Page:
Eporeodon

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Eporeodon
Temporal range: Late Oligocene–Early Miocene
Eporeodon.JPG
Skull
Scientific classification
Kingdom: Animalia
Phylum: Chordata
Class: Mammalia
Order: Artiodactyla
Family: Merycoidodontidae
Subfamily: Eporeodontinae
Genus: Eporeodon
Species
  • Eporeodon major
  • Eporeodon occidentalis
  • Eporeodon pygmyus

Eporeodon is an extinct genus of oreodont belonging to the subfamily Eporeodontinae during the Oligocene epoch (33.3—20.6 mya) existing for approximately 12.7 million years.[1]

Restoration of Eporeodon major

The species of the genus are among the largest members of the family Merycoidontidae. About the size of a cow, its fossils are some of the largest found in the Badlands. It was much larger than Merycoidodon and Miniochoerus, its contemporaries in the Late Oligocene. On the other hand, Eporeodon was a rare oreodont, as its fossils only make up about one percent of all oreodont fossils found in the Badlands.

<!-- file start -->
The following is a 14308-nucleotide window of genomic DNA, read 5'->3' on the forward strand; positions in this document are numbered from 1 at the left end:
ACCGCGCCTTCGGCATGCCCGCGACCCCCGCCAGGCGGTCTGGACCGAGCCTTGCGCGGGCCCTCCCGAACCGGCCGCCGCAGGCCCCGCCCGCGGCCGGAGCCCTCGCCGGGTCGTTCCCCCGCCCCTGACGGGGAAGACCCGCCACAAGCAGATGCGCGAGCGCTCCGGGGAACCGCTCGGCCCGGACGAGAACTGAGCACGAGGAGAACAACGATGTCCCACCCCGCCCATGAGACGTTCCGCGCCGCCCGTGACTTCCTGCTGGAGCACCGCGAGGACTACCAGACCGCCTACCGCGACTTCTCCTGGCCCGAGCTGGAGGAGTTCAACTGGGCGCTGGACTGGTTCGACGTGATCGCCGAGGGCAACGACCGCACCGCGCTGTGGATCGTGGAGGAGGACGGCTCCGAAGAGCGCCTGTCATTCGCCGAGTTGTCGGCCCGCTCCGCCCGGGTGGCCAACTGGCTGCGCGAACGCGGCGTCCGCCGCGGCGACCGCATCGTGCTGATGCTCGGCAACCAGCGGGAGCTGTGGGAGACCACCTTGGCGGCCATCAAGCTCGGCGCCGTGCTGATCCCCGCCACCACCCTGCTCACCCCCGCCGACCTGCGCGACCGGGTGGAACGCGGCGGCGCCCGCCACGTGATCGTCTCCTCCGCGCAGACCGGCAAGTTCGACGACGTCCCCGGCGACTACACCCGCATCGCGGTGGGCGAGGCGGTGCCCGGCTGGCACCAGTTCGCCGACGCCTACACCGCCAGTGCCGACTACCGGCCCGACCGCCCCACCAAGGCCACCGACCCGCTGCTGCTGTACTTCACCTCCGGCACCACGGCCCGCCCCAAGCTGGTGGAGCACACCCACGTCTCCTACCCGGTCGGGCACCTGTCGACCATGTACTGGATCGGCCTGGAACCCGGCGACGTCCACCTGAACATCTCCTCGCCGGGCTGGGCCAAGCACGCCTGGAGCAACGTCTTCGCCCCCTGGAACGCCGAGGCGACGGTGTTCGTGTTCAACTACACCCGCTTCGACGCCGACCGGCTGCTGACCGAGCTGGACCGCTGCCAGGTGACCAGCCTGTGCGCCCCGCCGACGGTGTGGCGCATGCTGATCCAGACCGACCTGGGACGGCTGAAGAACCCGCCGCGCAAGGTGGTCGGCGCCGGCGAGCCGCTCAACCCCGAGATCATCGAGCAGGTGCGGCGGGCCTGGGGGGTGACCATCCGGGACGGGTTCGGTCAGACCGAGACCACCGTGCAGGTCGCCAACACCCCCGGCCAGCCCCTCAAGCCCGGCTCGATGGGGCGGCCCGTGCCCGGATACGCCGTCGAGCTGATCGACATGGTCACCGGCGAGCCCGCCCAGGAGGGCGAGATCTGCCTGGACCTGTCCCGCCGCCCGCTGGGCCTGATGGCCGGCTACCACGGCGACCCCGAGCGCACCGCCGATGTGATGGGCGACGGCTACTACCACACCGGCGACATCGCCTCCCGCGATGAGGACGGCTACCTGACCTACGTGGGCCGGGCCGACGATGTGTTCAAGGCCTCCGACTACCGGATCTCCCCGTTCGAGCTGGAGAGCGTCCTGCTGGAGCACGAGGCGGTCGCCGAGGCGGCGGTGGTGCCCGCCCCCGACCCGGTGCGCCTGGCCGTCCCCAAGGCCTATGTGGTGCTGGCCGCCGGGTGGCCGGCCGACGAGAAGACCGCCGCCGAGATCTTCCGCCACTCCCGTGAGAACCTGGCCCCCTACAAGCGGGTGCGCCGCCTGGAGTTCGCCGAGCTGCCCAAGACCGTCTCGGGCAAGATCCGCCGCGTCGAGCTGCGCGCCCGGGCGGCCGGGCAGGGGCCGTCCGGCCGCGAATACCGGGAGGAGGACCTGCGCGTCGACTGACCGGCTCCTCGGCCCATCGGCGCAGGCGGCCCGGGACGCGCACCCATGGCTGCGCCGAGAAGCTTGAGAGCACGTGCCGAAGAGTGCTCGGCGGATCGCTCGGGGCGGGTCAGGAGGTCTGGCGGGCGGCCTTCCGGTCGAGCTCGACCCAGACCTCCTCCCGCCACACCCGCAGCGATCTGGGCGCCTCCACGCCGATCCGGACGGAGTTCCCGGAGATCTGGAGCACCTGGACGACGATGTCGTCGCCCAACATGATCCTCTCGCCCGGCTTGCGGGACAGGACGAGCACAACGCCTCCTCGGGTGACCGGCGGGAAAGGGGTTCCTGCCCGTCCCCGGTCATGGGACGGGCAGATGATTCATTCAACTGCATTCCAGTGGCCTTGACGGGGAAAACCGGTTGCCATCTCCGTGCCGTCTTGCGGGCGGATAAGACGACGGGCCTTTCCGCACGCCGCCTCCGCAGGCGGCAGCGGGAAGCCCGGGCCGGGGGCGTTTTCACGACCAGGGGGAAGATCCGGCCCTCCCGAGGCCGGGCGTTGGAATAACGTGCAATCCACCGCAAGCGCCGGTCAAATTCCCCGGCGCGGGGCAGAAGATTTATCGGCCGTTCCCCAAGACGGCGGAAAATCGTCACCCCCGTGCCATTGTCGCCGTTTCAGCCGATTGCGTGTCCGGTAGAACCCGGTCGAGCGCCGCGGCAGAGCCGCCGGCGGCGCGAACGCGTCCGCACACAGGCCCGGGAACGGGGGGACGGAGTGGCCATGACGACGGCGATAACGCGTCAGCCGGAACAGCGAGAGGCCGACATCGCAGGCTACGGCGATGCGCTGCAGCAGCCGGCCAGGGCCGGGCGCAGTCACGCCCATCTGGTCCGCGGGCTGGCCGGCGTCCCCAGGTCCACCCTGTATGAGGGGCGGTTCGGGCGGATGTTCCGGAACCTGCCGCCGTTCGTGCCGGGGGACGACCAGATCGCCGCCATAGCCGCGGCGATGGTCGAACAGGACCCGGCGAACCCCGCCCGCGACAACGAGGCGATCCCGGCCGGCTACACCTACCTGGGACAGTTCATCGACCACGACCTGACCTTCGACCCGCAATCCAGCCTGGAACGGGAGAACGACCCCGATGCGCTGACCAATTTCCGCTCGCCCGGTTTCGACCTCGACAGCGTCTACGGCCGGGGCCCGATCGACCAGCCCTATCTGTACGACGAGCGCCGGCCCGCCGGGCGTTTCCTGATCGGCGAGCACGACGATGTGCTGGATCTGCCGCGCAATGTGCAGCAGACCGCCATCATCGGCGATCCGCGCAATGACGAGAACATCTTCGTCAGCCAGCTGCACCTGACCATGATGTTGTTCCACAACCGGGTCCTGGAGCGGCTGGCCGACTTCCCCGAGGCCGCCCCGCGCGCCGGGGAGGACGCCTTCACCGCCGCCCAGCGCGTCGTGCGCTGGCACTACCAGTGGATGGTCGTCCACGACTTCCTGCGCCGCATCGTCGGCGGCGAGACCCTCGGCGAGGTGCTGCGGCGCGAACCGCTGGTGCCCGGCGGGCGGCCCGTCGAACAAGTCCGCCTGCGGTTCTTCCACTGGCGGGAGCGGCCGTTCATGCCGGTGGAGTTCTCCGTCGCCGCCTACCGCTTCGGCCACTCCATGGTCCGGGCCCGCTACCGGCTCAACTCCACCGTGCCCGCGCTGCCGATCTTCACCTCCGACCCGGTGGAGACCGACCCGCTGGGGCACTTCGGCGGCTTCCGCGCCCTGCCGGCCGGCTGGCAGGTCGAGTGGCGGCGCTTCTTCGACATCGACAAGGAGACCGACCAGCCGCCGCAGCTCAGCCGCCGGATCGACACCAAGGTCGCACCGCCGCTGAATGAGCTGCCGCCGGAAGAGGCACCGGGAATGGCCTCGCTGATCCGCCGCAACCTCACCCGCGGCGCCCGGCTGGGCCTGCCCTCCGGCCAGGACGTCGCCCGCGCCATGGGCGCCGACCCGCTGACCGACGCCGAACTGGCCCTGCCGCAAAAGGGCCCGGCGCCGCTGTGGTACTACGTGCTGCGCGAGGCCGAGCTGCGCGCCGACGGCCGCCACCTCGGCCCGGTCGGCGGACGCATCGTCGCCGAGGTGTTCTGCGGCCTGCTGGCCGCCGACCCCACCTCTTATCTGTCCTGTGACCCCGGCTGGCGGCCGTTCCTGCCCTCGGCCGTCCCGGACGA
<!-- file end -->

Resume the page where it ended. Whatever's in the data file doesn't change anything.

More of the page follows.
Taxonomy[edit]

Eporeodon was named by Marsh (1875). It was synonymized subjectively with Eucrotaphus by Cope (1884). It was assigned to Merycoidodontidae by Marsh (1875), Scott (1890), Thorpe (1921), Thorpe (1937), Stevens and Stevens (1996) and Lander (1998). It's synonymized with Hypselochoerus and Pseudodesmatochoerus.[2]

Morphology[edit]

Eporeodon was a tremendous oreodont, growing to be about cow sized. Their skulls were much shorter and squatter than those of Merycoidodon, but were longer than those of Miniochoerus.

A single specimen was examined by M. Mendoza for body mass and estimated to have a weight of 118.3 kg (260.8 lbs).[3]

Species[edit]

E. occidentalis (syn. E. davisi, E. leptacanthus, E. longifrons, E. perbullatus, Eucrotaphus pacificus), E. pygmyus.

Eporeodon occidentalis skull

References[edit]

  1. ^ PaleoBiology Database: Eporeodon, basic info
  2. ^ M. R. Thorpe. 1921. John Day Eporeodons, with descriptions of new genera and species. American Journal of Science
  3. ^ M. Mendoza, C. M. Janis, and P. Palmqvist. 2006. Estimating the body mass of extinct ungulates: a study on the use of multiple regression. Journal of Zoology